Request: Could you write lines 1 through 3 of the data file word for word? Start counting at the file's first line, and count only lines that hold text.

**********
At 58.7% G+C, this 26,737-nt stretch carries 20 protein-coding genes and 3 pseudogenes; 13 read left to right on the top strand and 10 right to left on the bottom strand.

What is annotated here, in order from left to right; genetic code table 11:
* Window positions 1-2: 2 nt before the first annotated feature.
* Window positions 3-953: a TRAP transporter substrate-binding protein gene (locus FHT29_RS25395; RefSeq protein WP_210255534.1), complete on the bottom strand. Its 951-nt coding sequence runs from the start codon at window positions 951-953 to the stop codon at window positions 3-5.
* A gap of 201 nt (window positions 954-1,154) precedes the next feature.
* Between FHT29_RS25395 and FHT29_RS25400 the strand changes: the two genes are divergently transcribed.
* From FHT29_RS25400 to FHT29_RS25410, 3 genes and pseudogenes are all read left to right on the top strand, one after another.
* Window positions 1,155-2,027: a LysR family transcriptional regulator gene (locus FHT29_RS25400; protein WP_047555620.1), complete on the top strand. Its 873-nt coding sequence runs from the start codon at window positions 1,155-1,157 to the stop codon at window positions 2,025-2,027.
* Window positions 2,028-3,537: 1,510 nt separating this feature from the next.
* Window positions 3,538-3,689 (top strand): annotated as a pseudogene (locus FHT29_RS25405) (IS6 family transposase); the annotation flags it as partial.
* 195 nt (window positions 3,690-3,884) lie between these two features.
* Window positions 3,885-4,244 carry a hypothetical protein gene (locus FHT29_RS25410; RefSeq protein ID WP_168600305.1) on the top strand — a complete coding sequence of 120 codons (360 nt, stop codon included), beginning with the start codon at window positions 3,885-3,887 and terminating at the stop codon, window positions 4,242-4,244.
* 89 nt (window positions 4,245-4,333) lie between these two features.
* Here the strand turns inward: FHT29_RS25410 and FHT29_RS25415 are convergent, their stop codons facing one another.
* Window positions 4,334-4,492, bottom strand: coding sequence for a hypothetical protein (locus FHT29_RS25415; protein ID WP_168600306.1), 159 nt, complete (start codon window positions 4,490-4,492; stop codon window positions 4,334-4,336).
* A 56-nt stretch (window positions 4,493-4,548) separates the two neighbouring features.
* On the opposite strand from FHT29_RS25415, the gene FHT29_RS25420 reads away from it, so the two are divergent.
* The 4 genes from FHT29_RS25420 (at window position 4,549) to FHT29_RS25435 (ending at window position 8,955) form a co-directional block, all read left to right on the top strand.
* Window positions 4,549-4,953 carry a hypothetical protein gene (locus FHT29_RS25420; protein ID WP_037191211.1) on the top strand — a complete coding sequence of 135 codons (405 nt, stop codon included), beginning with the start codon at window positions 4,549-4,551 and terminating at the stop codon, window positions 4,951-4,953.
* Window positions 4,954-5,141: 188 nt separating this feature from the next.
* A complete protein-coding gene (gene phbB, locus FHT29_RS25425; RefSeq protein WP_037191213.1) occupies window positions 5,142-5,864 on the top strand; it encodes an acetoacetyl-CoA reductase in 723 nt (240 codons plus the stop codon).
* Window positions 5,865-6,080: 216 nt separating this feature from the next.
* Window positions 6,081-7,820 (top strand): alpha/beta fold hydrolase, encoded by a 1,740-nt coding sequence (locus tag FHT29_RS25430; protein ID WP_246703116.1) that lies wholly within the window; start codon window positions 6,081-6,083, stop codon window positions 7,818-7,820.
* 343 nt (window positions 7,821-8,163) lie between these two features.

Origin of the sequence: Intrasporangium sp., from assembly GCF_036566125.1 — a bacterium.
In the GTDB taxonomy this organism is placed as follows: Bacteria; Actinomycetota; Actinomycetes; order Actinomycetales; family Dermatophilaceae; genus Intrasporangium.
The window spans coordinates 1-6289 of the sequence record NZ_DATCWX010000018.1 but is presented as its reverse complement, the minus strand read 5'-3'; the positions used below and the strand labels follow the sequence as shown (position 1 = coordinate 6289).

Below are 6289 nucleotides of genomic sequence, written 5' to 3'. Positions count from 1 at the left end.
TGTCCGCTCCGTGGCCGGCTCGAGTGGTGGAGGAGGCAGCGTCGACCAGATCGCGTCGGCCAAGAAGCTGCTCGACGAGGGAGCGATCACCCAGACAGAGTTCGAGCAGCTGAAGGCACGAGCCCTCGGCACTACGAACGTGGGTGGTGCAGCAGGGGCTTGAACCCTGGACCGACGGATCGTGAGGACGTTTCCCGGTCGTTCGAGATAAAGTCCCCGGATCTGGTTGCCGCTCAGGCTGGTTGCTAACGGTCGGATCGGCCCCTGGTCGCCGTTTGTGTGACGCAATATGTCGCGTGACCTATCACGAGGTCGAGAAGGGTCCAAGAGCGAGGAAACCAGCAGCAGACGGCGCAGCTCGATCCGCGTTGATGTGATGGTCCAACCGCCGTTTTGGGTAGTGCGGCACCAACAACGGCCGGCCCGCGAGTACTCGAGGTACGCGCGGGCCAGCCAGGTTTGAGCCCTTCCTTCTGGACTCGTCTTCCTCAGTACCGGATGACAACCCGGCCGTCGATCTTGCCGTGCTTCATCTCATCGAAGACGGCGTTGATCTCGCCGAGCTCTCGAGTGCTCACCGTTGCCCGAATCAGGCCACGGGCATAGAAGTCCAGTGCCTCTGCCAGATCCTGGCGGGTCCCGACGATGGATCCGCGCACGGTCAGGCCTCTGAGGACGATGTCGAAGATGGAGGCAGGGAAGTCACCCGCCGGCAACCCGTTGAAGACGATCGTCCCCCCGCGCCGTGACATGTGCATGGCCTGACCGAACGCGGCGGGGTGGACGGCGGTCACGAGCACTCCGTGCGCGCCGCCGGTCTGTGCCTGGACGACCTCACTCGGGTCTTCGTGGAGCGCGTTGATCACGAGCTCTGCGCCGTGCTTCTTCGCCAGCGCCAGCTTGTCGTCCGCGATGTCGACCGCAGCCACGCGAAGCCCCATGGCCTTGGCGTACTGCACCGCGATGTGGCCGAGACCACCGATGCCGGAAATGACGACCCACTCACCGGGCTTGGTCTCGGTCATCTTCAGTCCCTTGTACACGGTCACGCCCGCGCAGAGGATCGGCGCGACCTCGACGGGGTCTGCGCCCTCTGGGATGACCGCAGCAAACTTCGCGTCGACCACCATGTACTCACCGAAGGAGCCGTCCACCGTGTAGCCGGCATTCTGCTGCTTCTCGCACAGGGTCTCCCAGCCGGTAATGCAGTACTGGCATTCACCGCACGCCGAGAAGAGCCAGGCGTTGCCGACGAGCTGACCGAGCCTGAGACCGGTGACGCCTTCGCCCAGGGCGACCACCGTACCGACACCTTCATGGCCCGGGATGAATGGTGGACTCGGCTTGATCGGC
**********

At 58.7% G+C, this 26,737-nt stretch carries 20 protein-coding genes and 3 pseudogenes; 13 read left to right on the top strand and 10 right to left on the bottom strand.

What is annotated here, in order from left to right; genetic code table 11:
* Window positions 1-2: 2 nt before the first annotated feature.